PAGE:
Smoking remains a leading cause of morbidity and mortality in the United States.1 This study suggests 1 health benefit of expanding Medicaid coverage to low-income adults, finding a 2.1 percentage-point increase in recent smoking cessation associated with state Medicaid coverage.

Back to Top | Article Outline

REFERENCES

1. Alberg AJ, Shopland DR, Cummings KM. The 2014 Surgeon General’s report: commemorating the 50th Anniversary of the 1964 Report of the Advisory Committee to the US Surgeon General and updating the evidence on the health consequences of cigarette smoking. Am J Epidemiol. 2014;179:403–412.
2. Jamal A, King BA, Neff LJ, et al. Current cigarette smoking among adults—United States, 2005–2015. MMWR Morb Mortal Wkly Rep. 2016;65:1205–1211.
3. Xu X, Bishop EE, Kennedy SM, et al. Annual healthcare spending attributable to cigarette smoking: an update. Am J Prev Med. 2015;48:326–333.
4. Carter BD, Abnet CC, Feskanich D, et al. Smoking and mortality—beyond established causes. N Engl J Med. 2015;372:631–640.
5. Barnett JC, Vornovitsky MS. “Health insurance coverage in the United States: 2015.” Current Population Reports. 2016.
6. Land T, Rigotti NA, Levy DE, et al. A longitudinal study of Medicaid coverage for tobacco dependence treatments in Massachusetts and associated decreases in hospitalizations for cardiovascular disease. PLoS Med. 2010;7:e1000375.
7. Bailey SR, Hoopes MJ, Marino M, et al. Effect of gaining insurance coverage on smoking cessation in community health centers: a cohort study. J Gen Intern Med. 2016;31:1198–1205.
8. Greene J, Sacks RM, McMenamin SB. The impact of tobacco dependence treatment coverage and copayments in Medicaid. Am J Prev Med. 2014;46:331–336.
9. Land T, Warner D, Paskowsky M, et al. Medicaid coverage for tobacco dependence treatments in Massachusetts and associated decreases in smoking prevalence. PLoS One. 2010;5:e9770.
10. McAfee T, Babb S, McNabb S, et al. Helping smokers quit—opportunities created by the Affordable Care Act. N Engl J Med. 2015;372:5–7.
11. Singleterry J, Jump Z, DiGiulio A, et al. State Medicaid coverage for tobacco cessation treatments and barriers to coverage—United States, 2014-2015. MMWR Morb Mortal Wkly Rep. 2015;64:1194–1199.
12. Hu SS, Pierannunzi C, Balluz L. Integrating a multimode design into a national random-digit-dialed telephone survey. Prev Chronic Dis. 2011;8:A145.
13. Centers for Disease Control and Prevention. Annual survey data. 2016. Available at: www.cdc.gov/brfss/annual_data/annual_data.htm. Accessed December 12, 2016.
14. Busch SH, Meara E, Huskamp HA, et al. Characteristics of adults with substance use disorders expected to be eligible for Medicaid under the ACA. Psychiatr Serv. 2013;64:520–526.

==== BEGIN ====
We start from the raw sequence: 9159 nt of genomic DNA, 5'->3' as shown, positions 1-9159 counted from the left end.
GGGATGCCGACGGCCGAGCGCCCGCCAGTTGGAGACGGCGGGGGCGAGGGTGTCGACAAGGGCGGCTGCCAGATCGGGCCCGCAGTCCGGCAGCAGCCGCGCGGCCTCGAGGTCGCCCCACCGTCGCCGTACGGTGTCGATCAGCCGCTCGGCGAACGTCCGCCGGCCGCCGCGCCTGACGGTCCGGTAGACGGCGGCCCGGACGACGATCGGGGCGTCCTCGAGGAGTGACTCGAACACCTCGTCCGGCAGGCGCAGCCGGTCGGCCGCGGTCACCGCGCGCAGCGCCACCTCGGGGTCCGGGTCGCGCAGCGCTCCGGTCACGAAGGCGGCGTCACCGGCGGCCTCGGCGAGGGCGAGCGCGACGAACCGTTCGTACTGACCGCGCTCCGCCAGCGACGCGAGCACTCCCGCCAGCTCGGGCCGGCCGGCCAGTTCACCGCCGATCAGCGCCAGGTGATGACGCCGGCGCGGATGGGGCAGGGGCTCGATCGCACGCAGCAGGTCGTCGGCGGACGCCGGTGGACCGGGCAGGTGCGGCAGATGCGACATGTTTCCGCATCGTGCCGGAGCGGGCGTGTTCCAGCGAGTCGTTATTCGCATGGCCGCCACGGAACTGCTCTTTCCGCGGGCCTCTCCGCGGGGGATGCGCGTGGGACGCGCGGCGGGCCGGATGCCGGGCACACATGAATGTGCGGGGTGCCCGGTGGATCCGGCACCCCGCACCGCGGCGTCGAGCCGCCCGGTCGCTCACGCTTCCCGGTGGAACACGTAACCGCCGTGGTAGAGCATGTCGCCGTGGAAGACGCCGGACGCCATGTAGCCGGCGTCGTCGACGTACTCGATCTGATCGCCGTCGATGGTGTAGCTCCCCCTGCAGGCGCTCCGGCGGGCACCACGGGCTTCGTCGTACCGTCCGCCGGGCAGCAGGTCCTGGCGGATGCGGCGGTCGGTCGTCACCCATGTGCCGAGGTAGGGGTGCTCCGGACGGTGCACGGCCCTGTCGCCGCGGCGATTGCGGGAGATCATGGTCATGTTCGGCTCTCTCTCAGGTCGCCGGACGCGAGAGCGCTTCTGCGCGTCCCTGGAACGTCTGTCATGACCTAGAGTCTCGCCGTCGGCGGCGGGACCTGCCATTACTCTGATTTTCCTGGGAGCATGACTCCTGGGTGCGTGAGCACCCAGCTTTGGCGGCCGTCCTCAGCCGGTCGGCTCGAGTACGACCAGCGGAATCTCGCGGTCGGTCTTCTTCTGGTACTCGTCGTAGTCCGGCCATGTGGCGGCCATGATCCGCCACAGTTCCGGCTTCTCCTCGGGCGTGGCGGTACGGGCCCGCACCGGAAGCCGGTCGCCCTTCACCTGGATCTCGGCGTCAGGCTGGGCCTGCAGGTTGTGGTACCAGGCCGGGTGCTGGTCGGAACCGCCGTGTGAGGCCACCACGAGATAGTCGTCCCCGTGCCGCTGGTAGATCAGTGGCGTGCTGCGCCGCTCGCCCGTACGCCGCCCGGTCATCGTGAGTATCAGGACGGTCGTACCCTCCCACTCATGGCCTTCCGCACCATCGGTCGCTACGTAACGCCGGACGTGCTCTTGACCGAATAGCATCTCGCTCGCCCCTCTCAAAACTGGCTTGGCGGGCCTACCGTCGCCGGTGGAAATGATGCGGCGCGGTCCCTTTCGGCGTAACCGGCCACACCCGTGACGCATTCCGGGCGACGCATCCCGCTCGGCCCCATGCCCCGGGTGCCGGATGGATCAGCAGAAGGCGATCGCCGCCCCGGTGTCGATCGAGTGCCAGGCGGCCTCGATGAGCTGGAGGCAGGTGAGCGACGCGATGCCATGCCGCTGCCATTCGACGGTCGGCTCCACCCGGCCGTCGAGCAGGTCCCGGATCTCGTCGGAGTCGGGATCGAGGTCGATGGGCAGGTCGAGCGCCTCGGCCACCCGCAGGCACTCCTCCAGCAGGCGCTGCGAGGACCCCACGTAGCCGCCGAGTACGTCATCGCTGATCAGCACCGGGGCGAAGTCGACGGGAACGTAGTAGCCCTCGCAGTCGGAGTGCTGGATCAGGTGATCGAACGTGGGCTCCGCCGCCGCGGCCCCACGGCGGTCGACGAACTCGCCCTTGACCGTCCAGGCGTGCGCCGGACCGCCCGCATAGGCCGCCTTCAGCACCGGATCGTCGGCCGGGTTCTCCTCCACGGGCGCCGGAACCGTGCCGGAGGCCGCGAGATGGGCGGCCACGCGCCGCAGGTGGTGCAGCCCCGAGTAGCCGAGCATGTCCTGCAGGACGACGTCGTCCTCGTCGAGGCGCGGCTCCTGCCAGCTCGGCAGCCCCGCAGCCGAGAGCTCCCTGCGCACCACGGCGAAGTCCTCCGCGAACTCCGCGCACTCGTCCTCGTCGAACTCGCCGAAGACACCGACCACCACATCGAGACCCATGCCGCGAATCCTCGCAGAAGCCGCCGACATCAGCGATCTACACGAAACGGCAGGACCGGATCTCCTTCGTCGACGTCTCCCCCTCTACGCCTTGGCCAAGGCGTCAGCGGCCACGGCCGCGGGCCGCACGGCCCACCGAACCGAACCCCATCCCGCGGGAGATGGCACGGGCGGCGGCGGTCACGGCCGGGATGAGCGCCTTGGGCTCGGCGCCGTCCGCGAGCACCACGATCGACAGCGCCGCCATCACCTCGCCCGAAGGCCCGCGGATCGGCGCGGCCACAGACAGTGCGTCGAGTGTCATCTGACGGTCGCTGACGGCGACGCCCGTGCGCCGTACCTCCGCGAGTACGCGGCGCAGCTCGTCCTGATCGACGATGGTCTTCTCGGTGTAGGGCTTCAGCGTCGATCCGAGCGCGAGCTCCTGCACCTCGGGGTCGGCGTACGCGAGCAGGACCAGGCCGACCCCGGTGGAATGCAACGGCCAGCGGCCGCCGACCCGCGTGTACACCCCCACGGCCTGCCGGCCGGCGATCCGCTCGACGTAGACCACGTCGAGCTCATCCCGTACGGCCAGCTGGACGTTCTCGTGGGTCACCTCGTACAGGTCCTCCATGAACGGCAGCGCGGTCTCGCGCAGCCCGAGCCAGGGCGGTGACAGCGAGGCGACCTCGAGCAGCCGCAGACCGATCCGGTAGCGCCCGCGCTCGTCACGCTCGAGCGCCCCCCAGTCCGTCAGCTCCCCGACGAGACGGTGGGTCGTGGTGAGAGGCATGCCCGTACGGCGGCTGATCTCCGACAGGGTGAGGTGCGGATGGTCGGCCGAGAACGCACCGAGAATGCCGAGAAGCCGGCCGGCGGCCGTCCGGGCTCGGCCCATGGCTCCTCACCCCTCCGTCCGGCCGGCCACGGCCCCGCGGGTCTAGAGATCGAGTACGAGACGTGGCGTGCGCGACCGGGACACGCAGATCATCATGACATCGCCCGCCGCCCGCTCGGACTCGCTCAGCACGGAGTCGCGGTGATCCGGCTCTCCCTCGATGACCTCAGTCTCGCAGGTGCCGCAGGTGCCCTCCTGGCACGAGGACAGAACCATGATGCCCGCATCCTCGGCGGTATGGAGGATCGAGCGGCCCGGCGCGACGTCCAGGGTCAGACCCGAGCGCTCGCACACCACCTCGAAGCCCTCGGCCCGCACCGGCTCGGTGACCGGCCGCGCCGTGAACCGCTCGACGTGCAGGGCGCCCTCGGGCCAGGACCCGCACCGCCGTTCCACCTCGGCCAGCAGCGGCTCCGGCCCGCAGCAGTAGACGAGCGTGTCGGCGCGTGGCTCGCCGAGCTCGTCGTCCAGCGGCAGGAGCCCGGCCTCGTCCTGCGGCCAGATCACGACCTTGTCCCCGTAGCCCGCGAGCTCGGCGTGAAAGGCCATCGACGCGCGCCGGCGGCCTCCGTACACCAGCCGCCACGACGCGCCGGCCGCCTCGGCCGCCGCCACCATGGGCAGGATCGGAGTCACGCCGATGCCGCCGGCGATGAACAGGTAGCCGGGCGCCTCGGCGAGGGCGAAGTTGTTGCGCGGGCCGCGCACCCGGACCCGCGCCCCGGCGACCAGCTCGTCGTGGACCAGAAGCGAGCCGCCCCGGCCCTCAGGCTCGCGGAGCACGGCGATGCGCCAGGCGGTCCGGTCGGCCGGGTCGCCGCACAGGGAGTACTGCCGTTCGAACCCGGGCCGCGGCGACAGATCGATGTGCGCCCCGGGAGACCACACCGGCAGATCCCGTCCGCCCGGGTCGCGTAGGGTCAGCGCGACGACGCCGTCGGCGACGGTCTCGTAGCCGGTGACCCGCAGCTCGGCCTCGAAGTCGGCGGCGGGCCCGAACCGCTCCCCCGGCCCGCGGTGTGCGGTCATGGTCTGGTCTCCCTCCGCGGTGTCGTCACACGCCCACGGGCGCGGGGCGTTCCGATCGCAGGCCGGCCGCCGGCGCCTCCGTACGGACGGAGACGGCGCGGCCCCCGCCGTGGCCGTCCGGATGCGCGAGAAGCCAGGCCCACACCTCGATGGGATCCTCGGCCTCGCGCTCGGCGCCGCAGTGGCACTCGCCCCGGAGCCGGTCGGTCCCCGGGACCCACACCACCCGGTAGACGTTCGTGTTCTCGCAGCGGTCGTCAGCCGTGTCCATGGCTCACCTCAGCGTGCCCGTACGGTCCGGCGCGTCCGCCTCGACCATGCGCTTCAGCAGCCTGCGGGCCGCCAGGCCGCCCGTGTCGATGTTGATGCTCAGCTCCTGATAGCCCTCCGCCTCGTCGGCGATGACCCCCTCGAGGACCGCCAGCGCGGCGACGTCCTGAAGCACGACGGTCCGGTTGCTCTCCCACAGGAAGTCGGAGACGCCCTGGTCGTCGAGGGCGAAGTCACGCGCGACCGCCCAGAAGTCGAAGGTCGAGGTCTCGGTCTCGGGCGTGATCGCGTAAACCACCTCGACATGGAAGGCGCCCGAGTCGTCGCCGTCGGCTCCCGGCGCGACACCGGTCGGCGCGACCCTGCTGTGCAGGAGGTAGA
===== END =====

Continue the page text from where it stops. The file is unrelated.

15. Friedman AS, Schpero WL, Busch SH. Evidence suggests that the ACA’s tobacco surcharges reduced insurance take-up and did not increase smoking cessation. Health Aff (Millwood). 2016;35:1176–1183.
16. The Henry J. Kaiser Family Foundation. Annual updates on eligibility rules, enrollment and renewal procedures, and cost-sharing practices in Medicaid and CHIP. 2017. Available at: www.kff.org/medicaid/report/annual-updates-on-eligibility-rules-enrollment-and/. Accessed June 29, 2017.
17. Centers for Disease Control and Prevention. State smoke-free laws for worksites, restaurants, and bars—United States, 2000–2010. 2011. Available at: www.cdc.gov/mmWr/preview/mmwrhtml/mm6015a2.htm. Accessed December 12, 2016.
18. Imbens GW, Wooldridge JM. Recent developments in the econometrics of program evaluation. J Econ Lit. 2009;47:5–86.
19. McKee SA, Smith PH, Kaufman M, et al. Sex differences in varenicline efficacy for smoking cessation: a meta-analysis. Nicotine Tob Res. 2016;18:1002–1011.
20. Centers for Disease C, Prevention. Annual smoking-attributable mortality, years of potential life lost, and economic costs—United States, 1995-1999. MMWR Morb Mortal Wkly Rep. 2002;51:300–303.
21. Polsky D, Candon M, Saloner B, et al Changes in primary care access between 2012 and 2016 for new patients with Medicaid and private coverage. JAMA Intern Med. 2017. Doi:10.1001/jamainternmed.2016.9662.
22. Miller S, Wherry LR. Health and access to care during the first 2 years of the ACA Medicaid expansions. N Engl J Med. 2017;376:947–956.
23. Young-Wolff KC, Klebaner D, Campbell CI, et al. Association of the Affordable Care Act with smoking and tobacco treatment utilization among adults newly enrolled in health care. Med Care. 2017;55:535–541.
24. Maclean JC, Pesko M, Hill S The effect of insurance expansions on smoking cessation medication use: evidence from recent Medicaid expansions. NBER Working Paper No 23450. May 2017. Doi:10.3386/w23450.
25. Simon K, Soni A, Cawley J. The impact of health insurance on preventive care and health behaviors: evidence from the first two years of the ACA Medicaid expansions. J Policy Anal Manage. 2017;36:390–417.
26. Perkins KA, Scott J. Sex differences in long-term smoking cessation rates due to nicotine patch. Nicotine Tob Res. 2008;10:1245–1251.
27. Smith PH, Kasza K, Hyland A, et al. Gender differences in medication use and cigarette smoking cessation: results from the International Tobacco Control Four Country Survey. Nicotine Tob Res. 2015;17:463–472.
28. Scharf D, Shiffman S. Are there gender differences in smoking cessation, with and without bupropion? Pooled- and meta-analyses of clinical trials of bupropion CR. Addiction. 2004;99:1462–1469.
29. Jarlenski M, Bleich SN, Bennett WL, et al. Medicaid enrollment policy increased smoking cessation among pregnant women but had no impact on birth outcomes. Health Aff (Millwood). 2014;33:997–1005.
30. Fiore MC. Tobacco control in the Obama era—substantial progress, remaining challenges. N Engl J Med. 2016;375:1410–1412.
Keywords:

ACA; smoking cessation; Medicaid; insurance

Supplemental Digital Content

Back to Top | Article Outline
Copyright © 2017 Wolters Kluwer Health, Inc. All rights reserved.